"We also had a daily construction progress meeting that everyone participated in," said Fehlen.

Each site supervisor would either attend or phone in to outline the site's plans for the day and the upcoming two to three days. In addition, the company also had bi-weekly and monthly meetings, as required, to review the project and how it was going, big picture.

"Internally, we had our own engineering and design team that were working on project details and getting everything bundled up for the construction people."

Environmental considerations are a high priority for the company, says Fehlen. "It's right in our name: Enel Green Power. We wanted to make sure we got things right. The environmental and land use planning had a front seat in terms of the project—planning and implementing construction activities followed."

Most of the solar sites had been farmland. EGP-NA's concern for the environment extended to making sure that the areas in and around the solar panels were planted with bee-friendly native plants. As part of its application process, the company filed an extensive Agricultural Impact Mitigation and Vegetation Management Plan.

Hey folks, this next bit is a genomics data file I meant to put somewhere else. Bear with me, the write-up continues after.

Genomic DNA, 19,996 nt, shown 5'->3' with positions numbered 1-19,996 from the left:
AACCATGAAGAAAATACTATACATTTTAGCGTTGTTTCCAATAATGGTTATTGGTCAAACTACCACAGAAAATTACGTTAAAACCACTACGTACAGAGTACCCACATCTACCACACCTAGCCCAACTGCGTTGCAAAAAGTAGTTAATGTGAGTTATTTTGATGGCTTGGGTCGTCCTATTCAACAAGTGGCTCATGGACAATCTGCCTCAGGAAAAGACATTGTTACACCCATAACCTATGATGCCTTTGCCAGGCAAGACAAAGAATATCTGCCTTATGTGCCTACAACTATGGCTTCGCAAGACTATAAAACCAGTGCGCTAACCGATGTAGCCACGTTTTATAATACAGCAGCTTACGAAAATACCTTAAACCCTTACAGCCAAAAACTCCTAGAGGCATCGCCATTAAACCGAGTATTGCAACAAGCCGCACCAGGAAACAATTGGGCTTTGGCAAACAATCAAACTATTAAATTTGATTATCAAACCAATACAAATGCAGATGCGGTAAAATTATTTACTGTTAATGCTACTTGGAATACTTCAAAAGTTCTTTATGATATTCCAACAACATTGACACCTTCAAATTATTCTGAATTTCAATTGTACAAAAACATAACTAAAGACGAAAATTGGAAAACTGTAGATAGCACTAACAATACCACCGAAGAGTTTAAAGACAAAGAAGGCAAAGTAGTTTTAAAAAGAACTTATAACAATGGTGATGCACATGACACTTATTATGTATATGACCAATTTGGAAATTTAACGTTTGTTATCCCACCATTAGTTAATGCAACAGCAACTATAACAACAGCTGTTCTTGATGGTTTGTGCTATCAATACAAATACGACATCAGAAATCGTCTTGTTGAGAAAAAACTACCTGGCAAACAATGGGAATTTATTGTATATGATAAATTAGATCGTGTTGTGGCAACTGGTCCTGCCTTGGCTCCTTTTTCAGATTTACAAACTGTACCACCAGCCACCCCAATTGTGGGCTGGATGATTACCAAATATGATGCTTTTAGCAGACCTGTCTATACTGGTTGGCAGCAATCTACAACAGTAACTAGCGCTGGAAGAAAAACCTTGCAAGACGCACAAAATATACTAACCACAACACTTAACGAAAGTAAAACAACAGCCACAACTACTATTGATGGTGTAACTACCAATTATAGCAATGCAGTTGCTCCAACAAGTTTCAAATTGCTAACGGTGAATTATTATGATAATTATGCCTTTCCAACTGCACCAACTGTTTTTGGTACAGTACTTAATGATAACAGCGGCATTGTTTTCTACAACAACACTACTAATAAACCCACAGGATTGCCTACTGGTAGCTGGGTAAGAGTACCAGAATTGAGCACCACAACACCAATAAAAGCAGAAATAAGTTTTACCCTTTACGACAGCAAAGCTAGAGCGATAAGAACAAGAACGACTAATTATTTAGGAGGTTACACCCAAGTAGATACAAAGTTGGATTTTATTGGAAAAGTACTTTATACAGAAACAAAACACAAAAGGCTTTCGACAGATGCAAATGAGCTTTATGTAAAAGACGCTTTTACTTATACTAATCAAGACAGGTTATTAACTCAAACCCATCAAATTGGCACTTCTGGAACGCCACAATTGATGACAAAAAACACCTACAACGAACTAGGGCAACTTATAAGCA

"With a traditional solar plant," explained Fehlen, "you would typically see a gravel base, something with little or no vegetation. We went the other route, with a solon prairie grass mix, that Minnesota used to be covered with years ago. It gives back some of the habitat to the bees and Monarch butterflies and should help to add to their numbers in Minnesota." And the grass mix makes the sites more appealing to the eye.

 Installing racking on the Aurora Solar Project brought its own challenges-the 16 different sites had different topographies and soil types. On some sites, there were three or four different soil types.